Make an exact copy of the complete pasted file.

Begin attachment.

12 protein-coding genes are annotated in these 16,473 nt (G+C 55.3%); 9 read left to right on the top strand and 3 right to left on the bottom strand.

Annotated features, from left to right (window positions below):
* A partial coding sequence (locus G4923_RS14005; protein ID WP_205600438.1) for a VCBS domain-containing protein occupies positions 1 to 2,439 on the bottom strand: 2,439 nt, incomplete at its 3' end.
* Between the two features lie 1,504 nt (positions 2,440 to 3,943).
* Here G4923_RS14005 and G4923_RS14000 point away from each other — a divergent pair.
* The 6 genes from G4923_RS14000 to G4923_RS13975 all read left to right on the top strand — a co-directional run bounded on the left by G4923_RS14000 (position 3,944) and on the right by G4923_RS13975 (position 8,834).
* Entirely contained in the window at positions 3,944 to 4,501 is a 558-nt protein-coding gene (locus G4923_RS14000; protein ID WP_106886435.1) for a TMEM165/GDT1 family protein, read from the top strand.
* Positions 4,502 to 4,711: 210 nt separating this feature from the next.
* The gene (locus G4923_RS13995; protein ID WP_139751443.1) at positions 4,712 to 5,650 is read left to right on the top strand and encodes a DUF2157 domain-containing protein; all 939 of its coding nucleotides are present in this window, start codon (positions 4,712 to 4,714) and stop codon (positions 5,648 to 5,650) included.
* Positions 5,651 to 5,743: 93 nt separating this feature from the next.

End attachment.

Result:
12 protein-coding genes are annotated in these 16,473 nt (G+C 55.3%); 9 read left to right on the top strand and 3 right to left on the bottom strand.

Annotated features, from left to right (window positions below):
* A partial coding sequence (locus G4923_RS14005; protein ID WP_205600438.1) for a VCBS domain-containing protein occupies positions 1 to 2,439 on the bottom strand: 2,439 nt, incomplete at its 3' end.
* Between the two features lie 1,504 nt (positions 2,440 to 3,943).
* Here G4923_RS14005 and G4923_RS14000 point away from each other — a divergent pair.
* The 6 genes from G4923_RS14000 to G4923_RS13975 all read left to right on the top strand — a co-directional run bounded on the left by G4923_RS14000 (position 3,944) and on the right by G4923_RS13975 (position 8,834).
* Entirely contained in the window at positions 3,944 to 4,501 is a 558-nt protein-coding gene (locus G4923_RS14000; protein ID WP_106886435.1) for a TMEM165/GDT1 family protein, read from the top strand.
* Positions 4,502 to 4,711: 210 nt separating this feature from the next.
* The gene (locus G4923_RS13995; protein ID WP_139751443.1) at positions 4,712 to 5,650 is read left to right on the top strand and encodes a DUF2157 domain-containing protein; all 939 of its coding nucleotides are present in this window, start codon (positions 4,712 to 4,714) and stop codon (positions 5,648 to 5,650) included.
* Positions 5,651 to 5,743: 93 nt separating this feature from the next.